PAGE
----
Mexico Health Review spoke with Everardo Barojas, Founder and CEO of Prescrypto about the upcoming opportunities for having digital medical prescriptions.
Q: Prescrypto is a digital platform that facilitates communication between doctors, patients and pharmacies. How is your service different from similar platforms?
A: We are 100-percent focused on prescriptions and the prescription process. We are not just an electronic patient database, an electronic health record, billing assistant or a planner that helps schedule consults. Prescrypto contains a catalog of 26,000 medications and other products that require a prescription. The most important thing for us is to establish a streamlined communication between the doctor, patient and other stakeholders, such as a pharmacies. Before us, there was no standard medication catalog in Mexico. There were documents that had information regarding medications, but they tended to be focused on clinical data or were limited to the portfolio of the particular pharmacy that created it. To build our catalog, we had to consult a wide range of sources, from institutions to the web. What is significant is that we do not have a preference between medications. We want to be a neutral platform that offers everything we find and shares data securely safekeeping the doctor’s and patient’s information.
Our platform provides two big advantages. First, it gives doctors a complete overview of different medical options. Doctors cannot memorize an entire catalog of thousands of medications and many more active molecules. Our platform provides a tool for this with up-to-date clinical drug information. The second advantage is for the patient. Our platform ensures the doctor can make a choice with exact information on the dosage and even brand of medication. This ensures that the pharmacy that receives the digital prescription will know exactly what the patient wants, avoiding switching medications at the point of sale. Medications that are switched at hospitals and pharmacies for other brands may have other dosages, side effects or poor results. Our platform attempts to mitigate this and if it does happen, we ensure it is communicated to the doctor.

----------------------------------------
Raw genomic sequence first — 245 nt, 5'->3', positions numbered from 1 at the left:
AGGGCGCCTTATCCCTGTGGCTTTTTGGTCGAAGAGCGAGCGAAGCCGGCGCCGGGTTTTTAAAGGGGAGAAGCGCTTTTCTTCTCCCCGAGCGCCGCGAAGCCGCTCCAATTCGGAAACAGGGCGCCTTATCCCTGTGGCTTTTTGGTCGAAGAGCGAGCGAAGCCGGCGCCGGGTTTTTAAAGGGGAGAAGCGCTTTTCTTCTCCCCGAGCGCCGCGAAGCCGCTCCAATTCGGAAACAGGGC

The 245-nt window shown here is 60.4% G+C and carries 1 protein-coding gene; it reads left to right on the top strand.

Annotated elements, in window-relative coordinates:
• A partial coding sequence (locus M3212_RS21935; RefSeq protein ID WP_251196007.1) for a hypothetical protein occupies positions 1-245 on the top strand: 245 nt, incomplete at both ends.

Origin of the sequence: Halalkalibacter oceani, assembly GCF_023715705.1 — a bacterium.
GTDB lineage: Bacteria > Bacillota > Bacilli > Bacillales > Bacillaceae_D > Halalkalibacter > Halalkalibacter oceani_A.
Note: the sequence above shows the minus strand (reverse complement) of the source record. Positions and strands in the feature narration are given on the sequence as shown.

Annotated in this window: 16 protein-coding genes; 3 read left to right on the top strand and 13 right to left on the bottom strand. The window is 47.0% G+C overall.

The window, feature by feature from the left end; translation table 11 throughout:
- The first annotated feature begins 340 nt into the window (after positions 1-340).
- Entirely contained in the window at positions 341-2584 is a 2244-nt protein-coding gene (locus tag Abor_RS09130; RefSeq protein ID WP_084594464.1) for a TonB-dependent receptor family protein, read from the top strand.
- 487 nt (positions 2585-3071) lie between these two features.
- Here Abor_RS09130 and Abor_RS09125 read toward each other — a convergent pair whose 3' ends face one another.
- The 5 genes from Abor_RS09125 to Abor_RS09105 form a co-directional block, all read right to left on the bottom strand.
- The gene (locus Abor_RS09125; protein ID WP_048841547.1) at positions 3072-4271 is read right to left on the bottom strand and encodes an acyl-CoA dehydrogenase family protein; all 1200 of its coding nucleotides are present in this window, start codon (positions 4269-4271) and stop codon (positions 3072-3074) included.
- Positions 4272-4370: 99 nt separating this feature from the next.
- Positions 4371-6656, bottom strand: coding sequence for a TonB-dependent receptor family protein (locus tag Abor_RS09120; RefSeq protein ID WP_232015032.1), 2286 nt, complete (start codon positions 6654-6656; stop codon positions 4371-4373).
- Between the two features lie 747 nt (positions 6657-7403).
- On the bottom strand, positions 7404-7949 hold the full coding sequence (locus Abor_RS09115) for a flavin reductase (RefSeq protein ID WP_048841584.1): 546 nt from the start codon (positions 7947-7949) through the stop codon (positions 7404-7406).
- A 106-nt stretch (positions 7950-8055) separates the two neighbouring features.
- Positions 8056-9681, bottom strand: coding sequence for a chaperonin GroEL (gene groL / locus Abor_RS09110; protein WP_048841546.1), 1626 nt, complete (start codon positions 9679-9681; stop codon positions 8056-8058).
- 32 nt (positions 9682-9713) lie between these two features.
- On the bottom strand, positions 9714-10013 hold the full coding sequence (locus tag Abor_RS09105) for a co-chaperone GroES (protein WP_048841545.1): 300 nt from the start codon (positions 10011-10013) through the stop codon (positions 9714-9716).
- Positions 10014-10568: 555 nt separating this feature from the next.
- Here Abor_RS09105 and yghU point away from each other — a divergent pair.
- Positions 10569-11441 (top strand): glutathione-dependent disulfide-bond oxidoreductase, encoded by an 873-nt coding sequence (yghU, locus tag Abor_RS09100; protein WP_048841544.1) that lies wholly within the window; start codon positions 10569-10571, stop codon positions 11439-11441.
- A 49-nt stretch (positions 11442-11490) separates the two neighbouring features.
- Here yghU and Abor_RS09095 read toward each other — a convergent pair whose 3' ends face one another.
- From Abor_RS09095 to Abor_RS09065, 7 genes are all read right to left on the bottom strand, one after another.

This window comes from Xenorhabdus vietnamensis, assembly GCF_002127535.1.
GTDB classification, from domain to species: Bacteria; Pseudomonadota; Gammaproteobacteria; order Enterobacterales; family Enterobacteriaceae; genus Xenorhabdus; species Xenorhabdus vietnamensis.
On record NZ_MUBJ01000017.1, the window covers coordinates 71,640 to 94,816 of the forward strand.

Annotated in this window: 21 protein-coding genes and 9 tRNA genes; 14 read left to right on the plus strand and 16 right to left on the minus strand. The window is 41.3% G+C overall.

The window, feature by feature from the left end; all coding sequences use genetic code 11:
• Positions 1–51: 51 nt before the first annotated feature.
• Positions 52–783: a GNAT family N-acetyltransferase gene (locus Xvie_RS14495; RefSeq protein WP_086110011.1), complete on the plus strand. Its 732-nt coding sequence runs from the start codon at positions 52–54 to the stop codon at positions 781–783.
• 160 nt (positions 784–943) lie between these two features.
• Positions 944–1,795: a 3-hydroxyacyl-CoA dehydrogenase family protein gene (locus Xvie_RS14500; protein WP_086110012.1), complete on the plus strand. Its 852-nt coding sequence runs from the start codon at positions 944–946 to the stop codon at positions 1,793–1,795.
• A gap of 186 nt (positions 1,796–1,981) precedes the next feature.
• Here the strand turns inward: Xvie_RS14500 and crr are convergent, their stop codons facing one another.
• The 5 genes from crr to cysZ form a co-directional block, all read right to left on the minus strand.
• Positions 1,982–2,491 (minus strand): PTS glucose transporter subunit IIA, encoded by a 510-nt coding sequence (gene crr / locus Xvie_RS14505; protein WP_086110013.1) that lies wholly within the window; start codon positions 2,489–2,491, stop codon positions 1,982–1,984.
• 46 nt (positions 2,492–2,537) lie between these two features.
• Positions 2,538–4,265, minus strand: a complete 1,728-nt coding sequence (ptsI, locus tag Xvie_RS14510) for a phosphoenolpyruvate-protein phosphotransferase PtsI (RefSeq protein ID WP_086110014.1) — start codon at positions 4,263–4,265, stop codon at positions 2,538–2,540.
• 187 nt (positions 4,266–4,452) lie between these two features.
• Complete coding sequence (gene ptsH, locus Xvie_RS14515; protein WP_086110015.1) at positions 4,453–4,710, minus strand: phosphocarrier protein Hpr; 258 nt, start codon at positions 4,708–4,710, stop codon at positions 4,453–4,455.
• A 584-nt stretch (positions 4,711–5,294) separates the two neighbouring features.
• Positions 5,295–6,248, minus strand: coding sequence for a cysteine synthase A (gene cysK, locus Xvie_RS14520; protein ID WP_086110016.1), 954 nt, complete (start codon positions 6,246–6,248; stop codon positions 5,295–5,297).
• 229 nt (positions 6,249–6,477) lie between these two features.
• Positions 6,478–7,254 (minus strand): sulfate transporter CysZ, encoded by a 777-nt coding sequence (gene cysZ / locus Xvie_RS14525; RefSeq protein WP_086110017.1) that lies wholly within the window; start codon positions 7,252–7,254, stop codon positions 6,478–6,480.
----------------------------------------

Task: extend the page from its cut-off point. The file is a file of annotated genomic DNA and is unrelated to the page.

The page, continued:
Q: What role do pharmacies play in your platform?
A: Pharmacies right now interact in a limited way with our platform. We focus on one main stakeholder and two secondary parties. The former is the doctor, since Mexico is a doctor-driven market. The second stakeholder is the patient who receives the medication, while the other is the pharmacy. We have about 5,000 new patients every month, all receiving prescriptions through our platform. Pharmacies are integrated into our system only when necessary and/or if this is available. We do not require complete integration. The patient can still make use of our app to know what they are getting at the pharmacy. If the pharmacy then requires a printed prescription, the doctor can also provide that. The concept of electronic prescriptions started in 2000 in the US. Infrastructure there has developed to such an extent that around 50 percent of prescriptions are electronic in the US. Mexico is still a long way from this, which puts us in a position to play a strategic role in developing this infrastructure.
Q: What are your plans in terms of alliances with pharmacies and other medication providers?
A: We have several alliances and collaborations with companies, such as Amazon. We also have pilot projects at some pharmacies where we are combining our platform with other applications. Because the technology is relatively new in Mexico, it remains part of an interesting regulatory topic. We started in 2016, at a point when prescriptions still required a wet signature from the doctor. Now, there is a regulation that deems an electronic signature equally valid. Even so, we still ask doctors today to sign the prescription the old way. As time evolves and we continue to build the proper infrastructure, we will move on to an electronic signature.
We consider COFEPRIS an important partner and always aim to provide full transparency in our processes. The commission has approved our system through recognition of three parameters: doctor identification, safety in the channel of communication (information integrity) and avoiding double sales of the same prescription. When electronic prescriptions appeared in the US, one of the issues was establishing a protocol to ensure that sensitive information like medical records were protected. We have also worked to ensure that the information is channeled correctly and that it is well-protected against cyber breaches.
Prescrypto is a free app for doctors and patients. It was developed to create, send and track electronic prescriptions. It allows doctors to access a 26,000 product catalog with a unique user experience